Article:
Now, he’s starring in another Coen Brothers movie – it’s called The Ballad of Buster Scruggs, which just debuted on Netflix. The film is made up of six vignettes. Each is a story about the old west told in archetypes: the bounty hunter, the wagon settler, the big goofy gold miner with a big goofy beard and a burro at his side. Tim plays the title character: Buster Scruggs, the star and subject of the first vignette. He’s a handsome, kind of flamboyantly dressed singing cowboy with a revolver in his holster and a guitar around his back – kind of a Gene Autry type and he’s got a way with words.
Tim talks to Jesse about the career path he would have taken had he not become an actor and the time he got play a villain in a live action version of Scooby Doo – and how he would have gotten away with it, too.
In her free time, she collects stuff. She calls it junk. And she’s got a lot of junk.
In her New York apartment, her walls are filled with old pictures. There are books stacked under desks, along the walls, sometimes out in the open. If you’re sitting on her sofa with a drink, your best bet is to probably hold onto it: more often than not, her coffee table, surely an antique, is covered in vases, little sculptures, and more books. Always more books.
Does her place look busy? Yeah, a little. But it doesn’t look cluttered. It’s deliberate. It’s thoughtful. Welcoming. Everything has a story.
Mary has authored a handful of books about junk: photos of flea markets, guides to antique stores, and design inspiration. Her design philosophy is summarized in her book titles: A Perfectly Kept House is the Sign of A Misspent Life , Never Stop to Think… Do I Have a Place for This?, and her latest The Joy of Junk: Go Right Ahead, Fall In Love With The Wackiest Things, Find The Worth In The Worthless, Rescue & Recycle The Curious Objects That Give Life & Happiness.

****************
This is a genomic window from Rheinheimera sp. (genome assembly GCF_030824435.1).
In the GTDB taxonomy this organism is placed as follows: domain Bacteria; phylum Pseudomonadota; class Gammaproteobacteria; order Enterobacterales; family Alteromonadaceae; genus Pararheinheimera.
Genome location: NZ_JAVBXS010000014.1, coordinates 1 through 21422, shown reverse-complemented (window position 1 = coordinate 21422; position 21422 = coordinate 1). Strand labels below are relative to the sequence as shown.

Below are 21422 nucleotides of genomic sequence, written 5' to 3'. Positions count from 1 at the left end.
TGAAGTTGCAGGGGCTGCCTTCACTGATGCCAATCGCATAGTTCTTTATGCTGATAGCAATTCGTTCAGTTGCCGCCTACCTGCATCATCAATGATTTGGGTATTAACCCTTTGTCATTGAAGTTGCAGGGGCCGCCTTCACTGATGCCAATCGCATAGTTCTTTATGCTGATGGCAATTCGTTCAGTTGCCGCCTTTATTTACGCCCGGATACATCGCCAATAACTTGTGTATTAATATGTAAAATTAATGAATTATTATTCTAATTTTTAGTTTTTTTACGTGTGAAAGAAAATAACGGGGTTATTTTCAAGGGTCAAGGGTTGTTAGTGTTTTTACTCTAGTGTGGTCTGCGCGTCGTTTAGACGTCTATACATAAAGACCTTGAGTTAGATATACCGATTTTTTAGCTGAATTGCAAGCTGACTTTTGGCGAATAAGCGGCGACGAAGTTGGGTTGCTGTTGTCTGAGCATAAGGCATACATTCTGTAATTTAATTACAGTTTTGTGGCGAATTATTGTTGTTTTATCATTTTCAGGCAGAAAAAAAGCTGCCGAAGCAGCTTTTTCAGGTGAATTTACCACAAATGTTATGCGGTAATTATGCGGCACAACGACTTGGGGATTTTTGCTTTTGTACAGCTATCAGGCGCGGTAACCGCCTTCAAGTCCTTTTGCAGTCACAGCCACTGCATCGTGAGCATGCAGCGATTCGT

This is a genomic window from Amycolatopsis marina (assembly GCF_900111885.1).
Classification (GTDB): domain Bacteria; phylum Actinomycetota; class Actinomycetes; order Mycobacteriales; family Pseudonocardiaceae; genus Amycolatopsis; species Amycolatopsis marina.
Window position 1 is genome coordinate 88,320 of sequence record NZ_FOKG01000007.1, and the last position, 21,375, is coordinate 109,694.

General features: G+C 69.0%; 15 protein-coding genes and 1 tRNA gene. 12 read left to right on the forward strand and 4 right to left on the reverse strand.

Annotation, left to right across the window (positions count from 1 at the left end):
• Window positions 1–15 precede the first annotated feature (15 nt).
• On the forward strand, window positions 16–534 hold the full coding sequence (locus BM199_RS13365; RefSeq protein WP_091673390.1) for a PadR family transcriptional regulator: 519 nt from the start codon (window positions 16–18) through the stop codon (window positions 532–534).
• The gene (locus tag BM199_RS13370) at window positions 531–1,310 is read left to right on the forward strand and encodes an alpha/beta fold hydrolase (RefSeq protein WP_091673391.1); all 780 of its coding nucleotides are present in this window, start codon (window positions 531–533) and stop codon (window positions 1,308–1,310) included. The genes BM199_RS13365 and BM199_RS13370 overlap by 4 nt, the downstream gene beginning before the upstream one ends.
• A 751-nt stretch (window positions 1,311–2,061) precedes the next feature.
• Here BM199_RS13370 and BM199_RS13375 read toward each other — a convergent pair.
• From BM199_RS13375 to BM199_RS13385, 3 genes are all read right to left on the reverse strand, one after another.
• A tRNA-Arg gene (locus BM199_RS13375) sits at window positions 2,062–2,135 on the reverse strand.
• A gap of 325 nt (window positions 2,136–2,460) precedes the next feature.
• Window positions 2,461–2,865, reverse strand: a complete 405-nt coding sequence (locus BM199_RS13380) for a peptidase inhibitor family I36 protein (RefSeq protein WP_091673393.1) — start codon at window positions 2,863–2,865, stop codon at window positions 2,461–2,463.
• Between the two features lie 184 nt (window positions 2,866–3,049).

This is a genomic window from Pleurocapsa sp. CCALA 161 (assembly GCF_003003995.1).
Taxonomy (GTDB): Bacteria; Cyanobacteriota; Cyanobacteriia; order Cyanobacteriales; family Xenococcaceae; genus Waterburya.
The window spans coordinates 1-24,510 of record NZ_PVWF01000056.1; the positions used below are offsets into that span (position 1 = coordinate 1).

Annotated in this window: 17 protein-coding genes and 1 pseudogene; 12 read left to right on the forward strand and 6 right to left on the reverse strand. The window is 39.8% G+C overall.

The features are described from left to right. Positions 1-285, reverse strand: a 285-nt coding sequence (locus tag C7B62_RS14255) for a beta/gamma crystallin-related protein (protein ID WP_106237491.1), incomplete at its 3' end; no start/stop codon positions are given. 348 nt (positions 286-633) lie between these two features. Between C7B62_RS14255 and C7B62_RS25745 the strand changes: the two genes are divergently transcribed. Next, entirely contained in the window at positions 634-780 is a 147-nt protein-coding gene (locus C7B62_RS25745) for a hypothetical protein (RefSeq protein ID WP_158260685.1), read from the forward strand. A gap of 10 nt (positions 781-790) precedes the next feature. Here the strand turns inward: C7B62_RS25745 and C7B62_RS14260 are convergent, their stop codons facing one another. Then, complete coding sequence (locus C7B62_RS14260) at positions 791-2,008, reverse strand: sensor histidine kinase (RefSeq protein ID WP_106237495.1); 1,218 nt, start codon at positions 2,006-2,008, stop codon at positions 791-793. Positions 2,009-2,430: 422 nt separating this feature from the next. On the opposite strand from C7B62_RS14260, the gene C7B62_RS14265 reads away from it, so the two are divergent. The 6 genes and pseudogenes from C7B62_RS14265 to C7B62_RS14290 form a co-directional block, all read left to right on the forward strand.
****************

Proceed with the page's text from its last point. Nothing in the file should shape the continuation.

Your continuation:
Mary talks to Jesse about meeting Ralph Lauren for the first time and why great junk finding in New York is easy.
About the show
Bullseye is a celebration of the best of arts and culture in public radio form. Host Jesse Thorn sifts the wheat from the chaff to bring you in-depth interviews with the most revered and revolutionary minds in our culture.
Bullseye has been featured in Time, The New York Times, GQ and McSweeney’s, which called it “the kind of show people listen to in a more perfect world.” Since April 2013, the show has been distributed by NPR.
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